~Lynn2000

TootsNYC

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Re: young adults learning the hard way - update post #29
« Reply #66 on: March 04, 2013, 04:31:43 PM »
yeah--I know what you mean. My kid not doing his homework could impact me, bcs if he blows the chance to get a scholarship, or even to get INTO a particular school, it may impact me quite a bit.

I keep trying to say to myself, "It's his life; it's not your life," and it doesn't *have* to be my college bills, I guess. But it does impact me.

Lynn2000

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Re: young adults learning the hard way - update post #29
« Reply #67 on: March 04, 2013, 04:35:07 PM »
yeah--I know what you mean. My kid not doing his homework could impact me, bcs if he blows the chance to get a scholarship, or even to get INTO a particular school, it may impact me quite a bit.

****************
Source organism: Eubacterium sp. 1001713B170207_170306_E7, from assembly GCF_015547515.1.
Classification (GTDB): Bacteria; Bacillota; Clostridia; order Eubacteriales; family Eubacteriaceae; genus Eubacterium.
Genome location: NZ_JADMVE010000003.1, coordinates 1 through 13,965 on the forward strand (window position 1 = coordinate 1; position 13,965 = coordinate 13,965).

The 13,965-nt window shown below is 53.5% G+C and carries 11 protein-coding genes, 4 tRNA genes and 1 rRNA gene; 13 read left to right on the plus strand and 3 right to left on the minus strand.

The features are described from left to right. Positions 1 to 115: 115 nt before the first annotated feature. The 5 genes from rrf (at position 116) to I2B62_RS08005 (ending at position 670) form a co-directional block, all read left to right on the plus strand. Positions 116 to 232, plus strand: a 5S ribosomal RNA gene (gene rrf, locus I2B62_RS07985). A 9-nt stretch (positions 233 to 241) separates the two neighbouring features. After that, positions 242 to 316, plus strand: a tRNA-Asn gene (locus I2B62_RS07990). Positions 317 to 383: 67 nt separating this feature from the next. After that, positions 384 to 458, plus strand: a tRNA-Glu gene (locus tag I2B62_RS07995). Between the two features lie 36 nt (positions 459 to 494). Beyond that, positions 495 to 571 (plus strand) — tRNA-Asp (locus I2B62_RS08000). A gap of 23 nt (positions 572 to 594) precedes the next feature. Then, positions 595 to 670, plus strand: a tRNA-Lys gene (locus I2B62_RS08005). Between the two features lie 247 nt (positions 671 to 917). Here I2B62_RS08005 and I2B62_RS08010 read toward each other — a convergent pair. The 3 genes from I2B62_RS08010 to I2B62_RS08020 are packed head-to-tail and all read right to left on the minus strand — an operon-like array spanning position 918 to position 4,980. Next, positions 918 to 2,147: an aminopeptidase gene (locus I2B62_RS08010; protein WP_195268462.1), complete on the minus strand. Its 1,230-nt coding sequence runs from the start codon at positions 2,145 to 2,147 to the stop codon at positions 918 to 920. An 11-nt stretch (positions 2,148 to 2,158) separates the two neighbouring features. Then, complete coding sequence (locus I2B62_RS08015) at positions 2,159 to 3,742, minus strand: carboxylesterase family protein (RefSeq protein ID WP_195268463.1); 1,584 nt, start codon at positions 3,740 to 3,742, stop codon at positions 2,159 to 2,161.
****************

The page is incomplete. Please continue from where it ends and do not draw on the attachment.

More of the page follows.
I keep trying to say to myself, "It's his life; it's not your life," and it doesn't *have* to be my college bills, I guess. But it does impact me.

And it's a matter of degree, too--like, the kid not doing one assignment in second grade might very well teach him a lesson about being more responsible in the future (when he gets punished at school somehow), and it's not going to affect what college he gets into, you know? But that's very different from a junior in high school who seems to be blowing off all of his classes all semester.
~Lynn2000

magicdomino

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Re: young adults learning the hard way - update post #29